Fun and Laughter: The Best Medicine for Your Business?

Office Laughter

A Jubilant Workplace Atmosphere May Not Always be Right, But it Offers Definite Advantages for Many

Have you heard the one about the business that kept everyone laughing? The punchline is that it was more productive, and it attracted more customers. You have to proceed with a degree of caution, of course; keep the funny stuff politically correct and avoid humor when it’s simply not the right time for laughter.

Still, if the time and situation are right, here are some thoughts on how your business might benefit from occasional merriment.

A Little Fun Improves Employee Output and Longevity

The common phrase, serious business probably wraps up why people generally think that they have to be somber within the workplace. Work is supposed to be about making money, not having fun.

Granted, banks go to great lengths to ensure that customers view employees as all-business individuals who are totally focused on protecting everyone’s money. This is good (except that I make it a point to make tellers laugh every time that I go in with a transaction, but I guess that’s another story). Unless you run a funeral parlor or other somber business, your employees may do things better and more quickly if they get some extra enjoyment from their work days — especially the inevitable long ones.

One study showed that, given a boring job to do, subjects of an experiment who were shown funny videos worked twice as long as those who watched nature and business management subject matter. In theory, the short mental break revitalized them, and made them more engaged in their work, as well.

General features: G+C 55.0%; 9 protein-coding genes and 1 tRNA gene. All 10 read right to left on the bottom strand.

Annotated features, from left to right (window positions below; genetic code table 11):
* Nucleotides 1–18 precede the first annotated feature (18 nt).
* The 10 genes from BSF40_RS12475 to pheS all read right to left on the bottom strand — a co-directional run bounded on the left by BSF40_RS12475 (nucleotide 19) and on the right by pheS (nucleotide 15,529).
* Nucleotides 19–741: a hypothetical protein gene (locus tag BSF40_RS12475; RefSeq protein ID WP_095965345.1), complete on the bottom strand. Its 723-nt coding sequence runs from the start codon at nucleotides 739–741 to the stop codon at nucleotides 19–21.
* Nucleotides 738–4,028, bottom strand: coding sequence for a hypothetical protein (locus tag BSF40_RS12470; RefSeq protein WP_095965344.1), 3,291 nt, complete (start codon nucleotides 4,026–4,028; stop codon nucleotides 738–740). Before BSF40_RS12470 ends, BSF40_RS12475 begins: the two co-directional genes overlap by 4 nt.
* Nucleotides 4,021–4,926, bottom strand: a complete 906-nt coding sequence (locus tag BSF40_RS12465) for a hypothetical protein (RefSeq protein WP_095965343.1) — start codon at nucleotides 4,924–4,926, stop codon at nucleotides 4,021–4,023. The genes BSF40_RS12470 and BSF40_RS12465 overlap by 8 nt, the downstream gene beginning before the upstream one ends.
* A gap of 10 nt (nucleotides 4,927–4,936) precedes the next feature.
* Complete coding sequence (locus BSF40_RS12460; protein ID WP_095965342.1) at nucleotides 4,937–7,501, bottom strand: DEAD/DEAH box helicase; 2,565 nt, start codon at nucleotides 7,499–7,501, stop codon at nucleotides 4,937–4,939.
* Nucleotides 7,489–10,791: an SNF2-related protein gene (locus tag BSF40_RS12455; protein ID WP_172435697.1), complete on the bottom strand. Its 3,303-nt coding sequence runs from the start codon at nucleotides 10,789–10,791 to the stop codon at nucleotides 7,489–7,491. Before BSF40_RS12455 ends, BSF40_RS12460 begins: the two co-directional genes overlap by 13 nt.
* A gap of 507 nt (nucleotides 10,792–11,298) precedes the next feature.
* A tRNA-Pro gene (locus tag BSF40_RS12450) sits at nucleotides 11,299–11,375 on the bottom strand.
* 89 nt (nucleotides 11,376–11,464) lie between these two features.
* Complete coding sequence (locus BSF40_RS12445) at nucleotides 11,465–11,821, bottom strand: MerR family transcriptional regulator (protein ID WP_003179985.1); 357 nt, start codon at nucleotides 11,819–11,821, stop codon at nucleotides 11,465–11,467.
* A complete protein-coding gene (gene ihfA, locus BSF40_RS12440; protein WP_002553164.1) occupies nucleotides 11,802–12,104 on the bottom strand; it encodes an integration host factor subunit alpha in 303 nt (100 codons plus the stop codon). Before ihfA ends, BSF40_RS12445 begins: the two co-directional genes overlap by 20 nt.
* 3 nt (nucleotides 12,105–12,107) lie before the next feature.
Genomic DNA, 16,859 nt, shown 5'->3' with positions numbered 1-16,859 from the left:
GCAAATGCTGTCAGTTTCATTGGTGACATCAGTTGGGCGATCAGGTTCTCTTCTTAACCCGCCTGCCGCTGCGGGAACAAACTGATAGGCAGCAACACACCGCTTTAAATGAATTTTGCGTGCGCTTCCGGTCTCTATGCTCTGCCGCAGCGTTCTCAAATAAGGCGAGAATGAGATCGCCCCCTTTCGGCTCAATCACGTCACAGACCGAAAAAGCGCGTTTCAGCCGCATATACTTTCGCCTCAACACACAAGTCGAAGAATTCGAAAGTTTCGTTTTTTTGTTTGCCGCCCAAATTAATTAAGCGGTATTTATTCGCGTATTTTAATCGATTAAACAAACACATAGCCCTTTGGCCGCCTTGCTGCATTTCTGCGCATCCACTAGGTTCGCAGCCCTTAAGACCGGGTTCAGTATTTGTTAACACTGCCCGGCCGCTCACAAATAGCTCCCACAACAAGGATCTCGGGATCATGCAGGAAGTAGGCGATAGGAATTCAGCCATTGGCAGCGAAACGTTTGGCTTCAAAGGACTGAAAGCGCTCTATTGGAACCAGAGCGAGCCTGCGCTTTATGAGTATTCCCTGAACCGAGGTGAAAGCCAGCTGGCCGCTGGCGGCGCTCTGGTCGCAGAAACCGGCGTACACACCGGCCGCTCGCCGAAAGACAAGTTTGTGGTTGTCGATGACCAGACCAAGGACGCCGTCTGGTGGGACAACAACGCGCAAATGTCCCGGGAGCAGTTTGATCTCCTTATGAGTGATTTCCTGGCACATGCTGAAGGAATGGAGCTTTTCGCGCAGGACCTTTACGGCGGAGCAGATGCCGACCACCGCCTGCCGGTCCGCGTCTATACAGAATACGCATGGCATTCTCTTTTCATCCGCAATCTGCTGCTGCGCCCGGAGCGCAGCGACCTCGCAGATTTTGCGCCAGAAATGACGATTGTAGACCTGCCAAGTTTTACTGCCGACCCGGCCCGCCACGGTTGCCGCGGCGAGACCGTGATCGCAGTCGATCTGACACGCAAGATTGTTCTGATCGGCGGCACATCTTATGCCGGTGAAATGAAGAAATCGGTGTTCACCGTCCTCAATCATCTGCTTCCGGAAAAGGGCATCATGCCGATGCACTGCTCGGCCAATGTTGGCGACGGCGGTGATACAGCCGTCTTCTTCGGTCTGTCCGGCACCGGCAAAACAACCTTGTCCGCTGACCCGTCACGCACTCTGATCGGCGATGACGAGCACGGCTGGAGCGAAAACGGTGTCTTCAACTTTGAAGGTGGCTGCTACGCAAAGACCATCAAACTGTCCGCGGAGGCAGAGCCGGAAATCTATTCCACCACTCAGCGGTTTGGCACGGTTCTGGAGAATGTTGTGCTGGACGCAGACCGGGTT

You also have to consider how fun can help you retain employees, particularly now that the unemployment rate is at record lows. Employees who establish valued co-worker friendships are more reluctant to seek new opportunities elsewhere. And, those friendships develop more quickly when team members work in a culture that places some priority on fun.

So, don’t encourage a no-talking atmosphere, and laugh along with them when you catch them taking a break watching some funny cat videos. Plan enjoyable outside activities; a visit to a local G-rated comedy club is not out of the question, but even an impromptu lunchtime picnic can provide a little respite while cementing relationships between employees and management, as well.

One warning: make sure that attendance is optional. I don’t recall getting much enjoyment out of required attendance at a professional baseball game on the day before a major deadline. I had to take my computer home that night.

Make A Customer Laugh, and You Might Make a Friend

If you’ve ever tried your hand at making cold sales calls, then you know the discomfort that you and your targets feel when facing unfamiliar people. Well-done levity can convert strangers into friends, and it can be appropriate during sales presentations, within your marketing strategy, and while collaborating on a consulting project.

Naturally, picking the right time for humor — and deciding if it’s appropriate at all — requires pinpoint judgement based on the industry and the personality of any given customer. When used properly (while avoiding absolutely anything that can be seen as offensive), it can help create lifelong relationships with your customers. In the wrong hands, however, it can send customers running to more sensitive vendors.